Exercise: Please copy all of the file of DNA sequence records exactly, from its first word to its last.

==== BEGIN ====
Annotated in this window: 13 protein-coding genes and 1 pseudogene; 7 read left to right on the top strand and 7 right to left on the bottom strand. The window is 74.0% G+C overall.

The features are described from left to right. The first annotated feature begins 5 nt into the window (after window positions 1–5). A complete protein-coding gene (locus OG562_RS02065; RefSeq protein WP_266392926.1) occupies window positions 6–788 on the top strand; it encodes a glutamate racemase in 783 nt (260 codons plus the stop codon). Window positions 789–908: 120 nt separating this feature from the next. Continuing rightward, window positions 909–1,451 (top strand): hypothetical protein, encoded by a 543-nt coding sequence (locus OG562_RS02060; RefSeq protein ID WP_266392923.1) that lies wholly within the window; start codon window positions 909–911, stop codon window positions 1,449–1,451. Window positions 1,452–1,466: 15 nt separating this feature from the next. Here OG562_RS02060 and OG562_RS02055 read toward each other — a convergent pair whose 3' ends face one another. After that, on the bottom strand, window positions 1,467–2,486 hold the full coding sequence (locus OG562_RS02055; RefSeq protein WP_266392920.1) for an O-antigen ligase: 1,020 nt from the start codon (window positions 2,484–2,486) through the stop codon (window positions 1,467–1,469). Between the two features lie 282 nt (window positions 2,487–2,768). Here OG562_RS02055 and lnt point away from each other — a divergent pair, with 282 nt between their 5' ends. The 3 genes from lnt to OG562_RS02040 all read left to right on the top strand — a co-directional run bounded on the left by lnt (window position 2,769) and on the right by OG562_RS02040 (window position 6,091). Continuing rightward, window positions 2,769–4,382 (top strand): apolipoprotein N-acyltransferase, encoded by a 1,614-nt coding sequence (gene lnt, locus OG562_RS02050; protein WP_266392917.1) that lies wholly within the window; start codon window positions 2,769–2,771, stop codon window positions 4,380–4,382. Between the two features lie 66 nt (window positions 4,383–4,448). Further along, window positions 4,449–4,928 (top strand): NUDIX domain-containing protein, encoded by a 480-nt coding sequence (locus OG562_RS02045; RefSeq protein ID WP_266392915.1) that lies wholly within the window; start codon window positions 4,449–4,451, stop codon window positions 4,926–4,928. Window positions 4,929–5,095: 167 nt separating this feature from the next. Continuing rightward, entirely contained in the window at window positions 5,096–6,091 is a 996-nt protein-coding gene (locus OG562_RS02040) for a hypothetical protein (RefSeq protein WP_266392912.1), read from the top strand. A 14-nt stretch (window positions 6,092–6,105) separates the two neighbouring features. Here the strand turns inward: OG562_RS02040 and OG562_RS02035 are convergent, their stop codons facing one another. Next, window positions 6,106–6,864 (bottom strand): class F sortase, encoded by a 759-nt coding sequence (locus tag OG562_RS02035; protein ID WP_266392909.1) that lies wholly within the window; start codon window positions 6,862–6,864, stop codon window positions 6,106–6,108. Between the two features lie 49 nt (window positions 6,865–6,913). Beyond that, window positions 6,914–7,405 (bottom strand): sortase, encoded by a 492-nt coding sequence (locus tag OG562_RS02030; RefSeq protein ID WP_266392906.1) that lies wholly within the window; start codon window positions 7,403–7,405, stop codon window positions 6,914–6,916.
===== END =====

Annotated in this window: 13 protein-coding genes and 1 pseudogene; 7 read left to right on the top strand and 7 right to left on the bottom strand. The window is 74.0% G+C overall.

The features are described from left to right. The first annotated feature begins 5 nt into the window (after window positions 1–5). A complete protein-coding gene (locus OG562_RS02065; RefSeq protein WP_266392926.1) occupies window positions 6–788 on the top strand; it encodes a glutamate racemase in 783 nt (260 codons plus the stop codon). Window positions 789–908: 120 nt separating this feature from the next. Continuing rightward, window positions 909–1,451 (top strand): hypothetical protein, encoded by a 543-nt coding sequence (locus OG562_RS02060; RefSeq protein ID WP_266392923.1) that lies wholly within the window; start codon window positions 909–911, stop codon window positions 1,449–1,451. Window positions 1,452–1,466: 15 nt separating this feature from the next. Here OG562_RS02060 and OG562_RS02055 read toward each other — a convergent pair whose 3' ends face one another. After that, on the bottom strand, window positions 1,467–2,486 hold the full coding sequence (locus OG562_RS02055; RefSeq protein WP_266392920.1) for an O-antigen ligase: 1,020 nt from the start codon (window positions 2,484–2,486) through the stop codon (window positions 1,467–1,469). Between the two features lie 282 nt (window positions 2,487–2,768). Here OG562_RS02055 and lnt point away from each other — a divergent pair, with 282 nt between their 5' ends. The 3 genes from lnt to OG562_RS02040 all read left to right on the top strand — a co-directional run bounded on the left by lnt (window position 2,769) and on the right by OG562_RS02040 (window position 6,091). Continuing rightward, window positions 2,769–4,382 (top strand): apolipoprotein N-acyltransferase, encoded by a 1,614-nt coding sequence (gene lnt, locus OG562_RS02050; protein WP_266392917.1) that lies wholly within the window; start codon window positions 2,769–2,771, stop codon window positions 4,380–4,382. Between the two features lie 66 nt (window positions 4,383–4,448). Further along, window positions 4,449–4,928 (top strand): NUDIX domain-containing protein, encoded by a 480-nt coding sequence (locus OG562_RS02045; RefSeq protein ID WP_266392915.1) that lies wholly within the window; start codon window positions 4,449–4,451, stop codon window positions 4,926–4,928. Window positions 4,929–5,095: 167 nt separating this feature from the next. Continuing rightward, entirely contained in the window at window positions 5,096–6,091 is a 996-nt protein-coding gene (locus OG562_RS02040) for a hypothetical protein (RefSeq protein WP_266392912.1), read from the top strand. A 14-nt stretch (window positions 6,092–6,105) separates the two neighbouring features. Here the strand turns inward: OG562_RS02040 and OG562_RS02035 are convergent, their stop codons facing one another. Next, window positions 6,106–6,864 (bottom strand): class F sortase, encoded by a 759-nt coding sequence (locus tag OG562_RS02035; protein ID WP_266392909.1) that lies wholly within the window; start codon window positions 6,862–6,864, stop codon window positions 6,106–6,108. Between the two features lie 49 nt (window positions 6,865–6,913). Beyond that, window positions 6,914–7,405 (bottom strand): sortase, encoded by a 492-nt coding sequence (locus tag OG562_RS02030; RefSeq protein ID WP_266392906.1) that lies wholly within the window; start codon window positions 7,403–7,405, stop codon window positions 6,914–6,916.